A game divided into shards has many different “copies” of the entire world running in parallel with different populations of players. For the purpose of this article I am talking primarily about the sharding mechanism used by MMORPG’s like World of Warcraft, Warhammer Online, Rift, etc. This is a hosting technology or method, and not a game design decision. Shards have been around for a while and are a simple method of handling lots of players.
Shards separate your players.
Ask anyone who has started playing a sharded game and they can tell you the problems of picking which shard to play on. Friend group A is on shard X and friend group B is on shard Y and a player will have to choose which group to play with. Dividing your players from all their friends means smaller groups and a higher chance that they will fold when a few people quit. A sharded game doesn’t have a single fifty thousand player community, it has ten five thousand player communities. And, if your game has factions, you might have twenty communities of two thousand five hundred players each. Each cut making the potential pool of team-mates smaller for the players.
Shards are inflexible.
When an MMORPG grows, or shrinks, shards get in the way. There is no smooth waxing and waning in population. As the population shrinks, shards need to be consolidated to keep each shards population healthy. As the population grows, new shards are added, yet new players want to play with friends already playing the game. Guilds and players are shuffled from shard to shard to try and keep populations dense. In practice, as populations shrink, several shards become desolate and empty of players. Even if the overall game community is a healthy size, the perception of the game being empty is a negative impact on the players. The reverse effect is having players wait too log in a queue because there are too many people on their shard. Even if shards can be added quickly, transfers of characters are still required to actually reap the benefits of shards.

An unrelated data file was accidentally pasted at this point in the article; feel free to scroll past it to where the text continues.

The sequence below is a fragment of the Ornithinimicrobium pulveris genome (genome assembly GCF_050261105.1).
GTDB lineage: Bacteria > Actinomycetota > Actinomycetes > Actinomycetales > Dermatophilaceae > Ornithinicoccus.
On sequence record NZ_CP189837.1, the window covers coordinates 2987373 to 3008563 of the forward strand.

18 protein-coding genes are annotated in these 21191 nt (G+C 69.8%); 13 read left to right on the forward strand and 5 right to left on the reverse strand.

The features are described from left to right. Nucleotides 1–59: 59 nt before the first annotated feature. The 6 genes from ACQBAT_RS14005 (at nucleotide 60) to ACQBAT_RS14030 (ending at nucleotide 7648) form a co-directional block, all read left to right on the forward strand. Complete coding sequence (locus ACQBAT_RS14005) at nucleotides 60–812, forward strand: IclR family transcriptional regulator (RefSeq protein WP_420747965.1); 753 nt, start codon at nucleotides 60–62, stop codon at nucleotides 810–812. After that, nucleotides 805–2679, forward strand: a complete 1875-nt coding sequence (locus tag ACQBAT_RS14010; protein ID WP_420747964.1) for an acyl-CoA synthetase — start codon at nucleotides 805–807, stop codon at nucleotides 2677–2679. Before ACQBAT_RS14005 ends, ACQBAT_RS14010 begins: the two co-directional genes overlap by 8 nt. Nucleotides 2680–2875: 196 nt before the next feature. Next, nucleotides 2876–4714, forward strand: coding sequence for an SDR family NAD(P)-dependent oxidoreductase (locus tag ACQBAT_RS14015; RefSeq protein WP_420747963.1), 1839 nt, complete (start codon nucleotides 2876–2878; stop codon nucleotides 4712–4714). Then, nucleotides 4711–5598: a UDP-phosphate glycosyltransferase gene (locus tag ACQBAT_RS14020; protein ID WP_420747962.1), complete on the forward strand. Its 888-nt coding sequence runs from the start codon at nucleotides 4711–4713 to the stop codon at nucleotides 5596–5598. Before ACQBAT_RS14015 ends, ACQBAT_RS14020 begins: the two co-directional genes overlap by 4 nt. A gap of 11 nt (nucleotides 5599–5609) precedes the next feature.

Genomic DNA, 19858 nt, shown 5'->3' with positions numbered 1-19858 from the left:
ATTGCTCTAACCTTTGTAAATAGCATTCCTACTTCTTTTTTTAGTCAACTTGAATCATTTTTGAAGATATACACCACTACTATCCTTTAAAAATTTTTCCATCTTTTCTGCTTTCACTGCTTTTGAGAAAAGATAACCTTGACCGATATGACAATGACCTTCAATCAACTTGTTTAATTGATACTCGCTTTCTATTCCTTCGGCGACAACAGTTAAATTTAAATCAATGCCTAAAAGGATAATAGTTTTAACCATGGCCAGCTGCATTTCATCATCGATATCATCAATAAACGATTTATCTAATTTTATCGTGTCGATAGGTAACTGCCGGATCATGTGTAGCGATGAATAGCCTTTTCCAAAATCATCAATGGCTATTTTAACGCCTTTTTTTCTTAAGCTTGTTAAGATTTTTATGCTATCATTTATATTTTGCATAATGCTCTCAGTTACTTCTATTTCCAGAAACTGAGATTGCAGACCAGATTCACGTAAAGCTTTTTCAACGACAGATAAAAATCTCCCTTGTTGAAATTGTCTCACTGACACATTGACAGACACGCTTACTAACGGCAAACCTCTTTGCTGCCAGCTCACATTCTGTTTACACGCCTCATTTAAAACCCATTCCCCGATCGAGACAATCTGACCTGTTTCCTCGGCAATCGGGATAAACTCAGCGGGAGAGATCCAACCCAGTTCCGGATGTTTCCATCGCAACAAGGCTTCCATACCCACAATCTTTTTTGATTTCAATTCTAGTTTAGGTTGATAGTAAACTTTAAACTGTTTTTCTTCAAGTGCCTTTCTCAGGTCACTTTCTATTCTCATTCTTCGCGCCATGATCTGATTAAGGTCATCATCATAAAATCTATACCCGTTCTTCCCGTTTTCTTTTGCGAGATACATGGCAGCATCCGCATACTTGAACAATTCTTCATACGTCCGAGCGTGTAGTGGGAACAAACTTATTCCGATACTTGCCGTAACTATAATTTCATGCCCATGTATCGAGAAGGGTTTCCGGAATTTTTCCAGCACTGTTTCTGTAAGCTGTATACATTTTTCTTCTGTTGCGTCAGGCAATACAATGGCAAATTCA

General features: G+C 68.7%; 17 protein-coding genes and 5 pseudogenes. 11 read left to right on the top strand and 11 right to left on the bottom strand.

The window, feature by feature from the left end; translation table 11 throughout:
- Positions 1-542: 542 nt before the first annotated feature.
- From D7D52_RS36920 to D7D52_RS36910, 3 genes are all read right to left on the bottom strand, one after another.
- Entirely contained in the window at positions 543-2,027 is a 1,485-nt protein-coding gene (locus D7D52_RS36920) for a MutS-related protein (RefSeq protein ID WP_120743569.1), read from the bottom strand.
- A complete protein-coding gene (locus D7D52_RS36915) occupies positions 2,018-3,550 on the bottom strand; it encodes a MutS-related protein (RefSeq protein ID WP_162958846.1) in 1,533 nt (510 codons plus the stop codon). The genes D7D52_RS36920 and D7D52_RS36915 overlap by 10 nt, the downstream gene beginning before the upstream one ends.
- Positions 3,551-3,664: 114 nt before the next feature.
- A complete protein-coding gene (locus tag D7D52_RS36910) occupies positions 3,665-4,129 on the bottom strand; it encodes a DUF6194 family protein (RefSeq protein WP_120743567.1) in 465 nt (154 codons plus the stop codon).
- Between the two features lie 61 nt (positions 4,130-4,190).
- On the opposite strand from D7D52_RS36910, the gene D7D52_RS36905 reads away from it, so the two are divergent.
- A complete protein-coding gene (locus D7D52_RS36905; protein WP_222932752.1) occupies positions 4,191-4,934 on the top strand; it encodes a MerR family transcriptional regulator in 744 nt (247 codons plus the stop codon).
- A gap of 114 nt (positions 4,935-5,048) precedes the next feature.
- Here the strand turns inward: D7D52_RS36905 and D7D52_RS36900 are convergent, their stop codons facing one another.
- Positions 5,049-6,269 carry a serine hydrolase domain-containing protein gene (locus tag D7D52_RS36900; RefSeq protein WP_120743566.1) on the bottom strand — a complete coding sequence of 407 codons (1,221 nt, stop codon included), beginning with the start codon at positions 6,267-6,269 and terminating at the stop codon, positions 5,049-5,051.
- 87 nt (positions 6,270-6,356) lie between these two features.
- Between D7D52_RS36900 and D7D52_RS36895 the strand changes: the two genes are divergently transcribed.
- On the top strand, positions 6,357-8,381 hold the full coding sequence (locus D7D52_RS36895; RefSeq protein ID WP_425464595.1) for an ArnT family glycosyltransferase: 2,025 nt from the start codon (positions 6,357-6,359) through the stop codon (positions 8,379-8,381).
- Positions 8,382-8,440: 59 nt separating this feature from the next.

The net result of shards is that the only method to “balance” populations across them is transfers. One possible solution is to make transfers between shards transparent, effectively turning shards into instances. Another options is to design the hosting system to scale without sharding. Sharding is another method of managing MMORPGs that is long in the tooth and should not be used any longer.
One Reply to “Shards”
Shards also have another, more subtle effect – they force to the gameworld to be static, only updated by the developers. No system with shards can ever have emergent, gameworld-altering gameplay, because then you’ve got ten shards going in ten different directions – a development impossibility. For example, the Great Goblin Invasion succeeds on one shard, but not on another – how does development proceed from there?
You can see this effect in Rift. All the dynamic content is contained and controlled to have no permanent effects. It’s a step up from completely static worlds like EverQuest and WoW, but it’s still unable to grow and change except through direct developer patches.